A doctor, a mutation and a potential cure for AIDS

An American living in Berlin suffered from both AIDS and leukemia.  Hoping to extend his life, the 42-year-old underwent a bone marrow transplant for leukemia, but instead he might have just won his battle against AIDS.

The virus has been undetected in the American’s body for nearly 600 days now.  He has stopped taking his retroantivirals, which in your average AIDS patient would cause the virus to stampede the body within days or weeks.

But that isn’t the case here, thanks to 39 year-old hemotologist Dr. Gero Hutter (left) and his bone marrow gambit.

The breakthrough appears to be that Dr. Hütter, a soft-spoken hematologist who isn’t an AIDS specialist, deliberately replaced the patient’s bone marrow cells with those from a donor who has a naturally occurring genetic mutation that renders his cells immune to almost all strains of HIV, the virus that causes AIDS.

The development suggests a potential new therapeutic avenue and comes as the search for a cure has adopted new urgency. Many fear that current AIDS drugs aren’t sustainable. Known as antiretrovirals, the medications prevent the virus from replicating but must be taken every day for life and are expensive for poor countries where the disease runs rampant. Last year, AIDS killed two million people; 2.7 million more contracted the virus, so treatment costs will keep ballooning.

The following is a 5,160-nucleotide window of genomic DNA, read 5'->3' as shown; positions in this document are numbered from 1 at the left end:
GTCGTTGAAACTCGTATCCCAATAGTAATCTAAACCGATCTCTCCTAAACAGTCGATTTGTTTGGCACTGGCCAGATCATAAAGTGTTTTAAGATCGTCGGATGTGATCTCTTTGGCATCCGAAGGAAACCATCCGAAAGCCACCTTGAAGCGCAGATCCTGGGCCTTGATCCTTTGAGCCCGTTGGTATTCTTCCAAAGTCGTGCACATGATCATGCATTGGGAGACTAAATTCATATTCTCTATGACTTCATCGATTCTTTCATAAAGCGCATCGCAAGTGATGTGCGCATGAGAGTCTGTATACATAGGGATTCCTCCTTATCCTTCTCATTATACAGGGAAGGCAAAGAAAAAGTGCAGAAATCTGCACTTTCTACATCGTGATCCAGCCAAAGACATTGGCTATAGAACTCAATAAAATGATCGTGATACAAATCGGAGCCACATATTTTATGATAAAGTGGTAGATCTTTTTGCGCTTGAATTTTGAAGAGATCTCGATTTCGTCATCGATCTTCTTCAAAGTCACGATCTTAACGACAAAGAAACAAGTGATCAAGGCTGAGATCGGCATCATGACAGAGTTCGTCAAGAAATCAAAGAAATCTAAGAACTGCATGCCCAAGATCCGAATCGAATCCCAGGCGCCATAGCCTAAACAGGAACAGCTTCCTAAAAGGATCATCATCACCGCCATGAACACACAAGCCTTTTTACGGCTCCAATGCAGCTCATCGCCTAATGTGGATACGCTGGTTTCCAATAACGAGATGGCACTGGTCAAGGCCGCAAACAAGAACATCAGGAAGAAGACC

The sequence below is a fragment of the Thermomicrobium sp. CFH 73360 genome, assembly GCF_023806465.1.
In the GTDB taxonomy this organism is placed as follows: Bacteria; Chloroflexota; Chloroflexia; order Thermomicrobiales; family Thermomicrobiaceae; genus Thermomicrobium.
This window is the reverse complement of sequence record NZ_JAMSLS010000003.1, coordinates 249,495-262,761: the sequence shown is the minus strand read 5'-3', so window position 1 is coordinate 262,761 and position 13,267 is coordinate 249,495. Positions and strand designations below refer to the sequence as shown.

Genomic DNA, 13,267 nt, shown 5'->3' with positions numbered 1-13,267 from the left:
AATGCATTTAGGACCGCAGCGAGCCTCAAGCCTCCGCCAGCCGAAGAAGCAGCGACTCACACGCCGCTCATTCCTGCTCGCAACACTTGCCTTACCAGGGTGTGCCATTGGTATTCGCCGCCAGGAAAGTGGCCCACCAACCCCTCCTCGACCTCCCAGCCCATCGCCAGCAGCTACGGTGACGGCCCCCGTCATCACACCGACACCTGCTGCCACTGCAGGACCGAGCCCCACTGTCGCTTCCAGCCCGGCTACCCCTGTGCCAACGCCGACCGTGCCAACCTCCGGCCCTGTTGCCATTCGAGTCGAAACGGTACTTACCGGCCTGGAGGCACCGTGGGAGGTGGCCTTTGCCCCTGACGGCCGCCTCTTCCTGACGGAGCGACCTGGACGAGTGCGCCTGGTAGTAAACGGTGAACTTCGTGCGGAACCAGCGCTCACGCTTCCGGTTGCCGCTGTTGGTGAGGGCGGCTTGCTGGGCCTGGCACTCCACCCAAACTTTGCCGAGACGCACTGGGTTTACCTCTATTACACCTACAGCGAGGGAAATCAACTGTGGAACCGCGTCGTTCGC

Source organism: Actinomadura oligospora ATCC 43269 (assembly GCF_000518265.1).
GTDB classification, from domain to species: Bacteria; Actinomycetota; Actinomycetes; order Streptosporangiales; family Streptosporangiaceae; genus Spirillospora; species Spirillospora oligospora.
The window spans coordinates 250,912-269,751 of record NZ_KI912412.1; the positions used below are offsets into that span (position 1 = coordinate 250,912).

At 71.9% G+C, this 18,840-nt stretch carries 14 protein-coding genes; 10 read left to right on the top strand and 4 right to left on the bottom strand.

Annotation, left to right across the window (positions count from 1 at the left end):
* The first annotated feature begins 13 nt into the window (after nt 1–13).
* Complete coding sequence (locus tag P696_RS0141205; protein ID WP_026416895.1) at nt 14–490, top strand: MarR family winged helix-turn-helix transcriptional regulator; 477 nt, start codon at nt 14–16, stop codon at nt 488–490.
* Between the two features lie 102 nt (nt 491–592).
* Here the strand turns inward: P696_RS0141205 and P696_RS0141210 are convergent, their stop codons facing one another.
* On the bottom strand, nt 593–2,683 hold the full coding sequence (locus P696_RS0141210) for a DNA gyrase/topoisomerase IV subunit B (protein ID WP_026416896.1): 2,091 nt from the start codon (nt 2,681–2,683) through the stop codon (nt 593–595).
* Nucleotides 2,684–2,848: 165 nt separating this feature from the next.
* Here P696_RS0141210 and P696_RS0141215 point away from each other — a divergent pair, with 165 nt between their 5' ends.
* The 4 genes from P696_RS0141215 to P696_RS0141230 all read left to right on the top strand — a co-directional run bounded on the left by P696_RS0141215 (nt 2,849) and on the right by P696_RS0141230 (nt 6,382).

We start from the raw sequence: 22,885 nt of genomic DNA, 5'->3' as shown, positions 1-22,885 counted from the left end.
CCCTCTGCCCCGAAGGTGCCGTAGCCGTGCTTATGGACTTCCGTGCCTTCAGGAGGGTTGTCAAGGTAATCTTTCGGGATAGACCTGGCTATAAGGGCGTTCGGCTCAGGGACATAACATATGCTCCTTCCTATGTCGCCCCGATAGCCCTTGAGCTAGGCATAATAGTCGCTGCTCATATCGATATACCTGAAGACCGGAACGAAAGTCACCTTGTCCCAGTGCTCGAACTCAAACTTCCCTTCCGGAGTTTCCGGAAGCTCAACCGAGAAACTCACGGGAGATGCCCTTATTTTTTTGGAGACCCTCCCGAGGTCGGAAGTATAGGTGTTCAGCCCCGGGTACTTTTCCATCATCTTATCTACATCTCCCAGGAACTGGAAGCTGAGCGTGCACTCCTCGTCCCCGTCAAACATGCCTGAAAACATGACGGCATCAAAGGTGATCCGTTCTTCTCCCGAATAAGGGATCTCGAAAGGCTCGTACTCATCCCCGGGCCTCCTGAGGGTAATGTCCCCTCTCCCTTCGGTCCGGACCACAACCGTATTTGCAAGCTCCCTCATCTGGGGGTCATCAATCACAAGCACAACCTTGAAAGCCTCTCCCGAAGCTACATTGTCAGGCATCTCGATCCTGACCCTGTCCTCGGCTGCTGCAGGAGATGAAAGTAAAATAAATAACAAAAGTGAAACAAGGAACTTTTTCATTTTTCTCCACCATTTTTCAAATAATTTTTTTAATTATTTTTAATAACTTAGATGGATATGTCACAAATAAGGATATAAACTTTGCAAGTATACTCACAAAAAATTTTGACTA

Researchers are cautious to point out that this isn’t necessarily a cure all for those suffering from the disease because the virus could mutate and something this difficult and costly is almost impossible to bring to Africa, where the disease is so rampant estimates think nearly 30% of Sub-Sahara Africa is infected.

The good news that has the science community excited is for the potential breakthroughs in gene-therapy, an often vilified practice, but one that is responsible for curing the American’s infliction.  Researchers are hoping to replicate the results of the bone marrow transplant in pill form as soon as possible.  Essentially, they are attempting to isolate the gene mutation and recreate that.

Back in 1996, when “cocktails” of antiretroviral drugs were proved effective, some researchers proposed that all cells harboring HIV might eventually die off, leading to eradication of HIV from the body — in short, a cure. Those hopes foundered on the discovery that HIV, which integrates itself into a patient’s own DNA, hides in so-called “sanctuary cells,” where it lies dormant yet remains capable of reigniting an infection.

But that same year, researchers discovered that some gay men astonishingly remained uninfected despite engaging in very risky sex with as many as hundreds of partners. These men had inherited a mutation from both their parents that made them virtually immune to HIV.

The mutation prevents a molecule called CCR5 from appearing on the surface of cells. CCR5 acts as a kind of door for the virus. Since most HIV strains must bind to CCR5 to enter cells, the mutation bars the virus from entering. A new AIDS drug, Selzentry, made by Pfizer Inc., doesn’t attack HIV itself but works by blocking CCR5.

Bone marrow is where the immune-system cells are generated.

Regardless, this breakthrough is excellent news.

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